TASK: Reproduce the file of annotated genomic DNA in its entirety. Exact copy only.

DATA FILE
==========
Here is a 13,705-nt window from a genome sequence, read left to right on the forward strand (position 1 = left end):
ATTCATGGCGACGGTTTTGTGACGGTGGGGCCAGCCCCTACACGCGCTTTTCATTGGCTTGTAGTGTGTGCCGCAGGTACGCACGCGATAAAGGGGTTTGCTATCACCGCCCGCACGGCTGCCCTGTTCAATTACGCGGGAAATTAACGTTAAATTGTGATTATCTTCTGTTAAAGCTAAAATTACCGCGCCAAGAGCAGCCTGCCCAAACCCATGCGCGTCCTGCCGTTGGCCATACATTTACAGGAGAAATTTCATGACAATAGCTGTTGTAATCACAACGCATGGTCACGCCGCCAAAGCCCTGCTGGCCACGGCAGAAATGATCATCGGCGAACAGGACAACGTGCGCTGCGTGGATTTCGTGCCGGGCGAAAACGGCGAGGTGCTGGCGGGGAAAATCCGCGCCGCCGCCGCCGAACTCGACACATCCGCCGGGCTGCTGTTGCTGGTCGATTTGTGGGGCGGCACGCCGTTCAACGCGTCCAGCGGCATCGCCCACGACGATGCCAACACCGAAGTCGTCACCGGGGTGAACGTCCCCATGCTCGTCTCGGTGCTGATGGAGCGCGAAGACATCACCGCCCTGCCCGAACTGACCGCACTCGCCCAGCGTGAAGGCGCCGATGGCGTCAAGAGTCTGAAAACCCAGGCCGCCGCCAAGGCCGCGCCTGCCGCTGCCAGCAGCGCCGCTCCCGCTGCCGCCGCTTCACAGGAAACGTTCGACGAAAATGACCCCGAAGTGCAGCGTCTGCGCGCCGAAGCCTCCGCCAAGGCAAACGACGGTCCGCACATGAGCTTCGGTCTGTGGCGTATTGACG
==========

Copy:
Here is a 13,705-nt window from a genome sequence, read left to right on the forward strand (position 1 = left end):
ATTCATGGCGACGGTTTTGTGACGGTGGGGCCAGCCCCTACACGCGCTTTTCATTGGCTTGTAGTGTGTGCCGCAGGTACGCACGCGATAAAGGGGTTTGCTATCACCGCCCGCACGGCTGCCCTGTTCAATTACGCGGGAAATTAACGTTAAATTGTGATTATCTTCTGTTAAAGCTAAAATTACCGCGCCAAGAGCAGCCTGCCCAAACCCATGCGCGTCCTGCCGTTGGCCATACATTTACAGGAGAAATTTCATGACAATAGCTGTTGTAATCACAACGCATGGTCACGCCGCCAAAGCCCTGCTGGCCACGGCAGAAATGATCATCGGCGAACAGGACAACGTGCGCTGCGTGGATTTCGTGCCGGGCGAAAACGGCGAGGTGCTGGCGGGGAAAATCCGCGCCGCCGCCGCCGAACTCGACACATCCGCCGGGCTGCTGTTGCTGGTCGATTTGTGGGGCGGCACGCCGTTCAACGCGTCCAGCGGCATCGCCCACGACGATGCCAACACCGAAGTCGTCACCGGGGTGAACGTCCCCATGCTCGTCTCGGTGCTGATGGAGCGCGAAGACATCACCGCCCTGCCCGAACTGACCGCACTCGCCCAGCGTGAAGGCGCCGATGGCGTCAAGAGTCTGAAAACCCAGGCCGCCGCCAAGGCCGCGCCTGCCGCTGCCAGCAGCGCCGCTCCCGCTGCCGCCGCTTCACAGGAAACGTTCGACGAAAATGACCCCGAAGTGCAGCGTCTGCGCGCCGAAGCCTCCGCCAAGGCAAACGACGGTCCGCACATGAGCTTCGGTCTGTGGCGTATTGACG